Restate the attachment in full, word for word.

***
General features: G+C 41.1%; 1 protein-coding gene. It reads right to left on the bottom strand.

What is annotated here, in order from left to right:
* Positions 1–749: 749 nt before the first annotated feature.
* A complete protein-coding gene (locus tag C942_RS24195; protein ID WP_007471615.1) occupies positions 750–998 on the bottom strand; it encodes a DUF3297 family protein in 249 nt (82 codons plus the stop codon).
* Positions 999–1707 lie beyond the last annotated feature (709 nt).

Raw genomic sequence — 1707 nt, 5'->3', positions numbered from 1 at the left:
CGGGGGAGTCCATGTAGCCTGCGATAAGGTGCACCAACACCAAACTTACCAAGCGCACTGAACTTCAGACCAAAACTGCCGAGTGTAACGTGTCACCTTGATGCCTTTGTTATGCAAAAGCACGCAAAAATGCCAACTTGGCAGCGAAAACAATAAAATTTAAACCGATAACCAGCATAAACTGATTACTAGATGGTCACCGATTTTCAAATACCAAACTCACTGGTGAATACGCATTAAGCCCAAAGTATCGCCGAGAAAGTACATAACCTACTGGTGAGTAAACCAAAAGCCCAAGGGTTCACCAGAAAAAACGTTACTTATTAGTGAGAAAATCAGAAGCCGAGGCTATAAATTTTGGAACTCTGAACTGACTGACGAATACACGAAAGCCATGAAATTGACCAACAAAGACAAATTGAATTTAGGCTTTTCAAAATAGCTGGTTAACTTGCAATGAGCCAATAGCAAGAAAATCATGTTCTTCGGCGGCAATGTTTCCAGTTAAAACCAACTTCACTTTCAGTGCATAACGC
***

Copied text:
General features: G+C 41.1%; 1 protein-coding gene. It reads right to left on the bottom strand.

What is annotated here, in order from left to right:
* Positions 1–749: 749 nt before the first annotated feature.
* A complete protein-coding gene (locus tag C942_RS24195; protein ID WP_007471615.1) occupies positions 750–998 on the bottom strand; it encodes a DUF3297 family protein in 249 nt (82 codons plus the stop codon).
* Positions 999–1707 lie beyond the last annotated feature (709 nt).

Raw genomic sequence — 1707 nt, 5'->3', positions numbered from 1 at the left:
CGGGGGAGTCCATGTAGCCTGCGATAAGGTGCACCAACACCAAACTTACCAAGCGCACTGAACTTCAGACCAAAACTGCCGAGTGTAACGTGTCACCTTGATGCCTTTGTTATGCAAAAGCACGCAAAAATGCCAACTTGGCAGCGAAAACAATAAAATTTAAACCGATAACCAGCATAAACTGATTACTAGATGGTCACCGATTTTCAAATACCAAACTCACTGGTGAATACGCATTAAGCCCAAAGTATCGCCGAGAAAGTACATAACCTACTGGTGAGTAAACCAAAAGCCCAAGGGTTCACCAGAAAAAACGTTACTTATTAGTGAGAAAATCAGAAGCCGAGGCTATAAATTTTGGAACTCTGAACTGACTGACGAATACACGAAAGCCATGAAATTGACCAACAAAGACAAATTGAATTTAGGCTTTTCAAAATAGCTGGTTAACTTGCAATGAGCCAATAGCAAGAAAATCATGTTCTTCGGCGGCAATGTTTCCAGTTAAAACCAACTTCACTTTCAGTGCATAACGC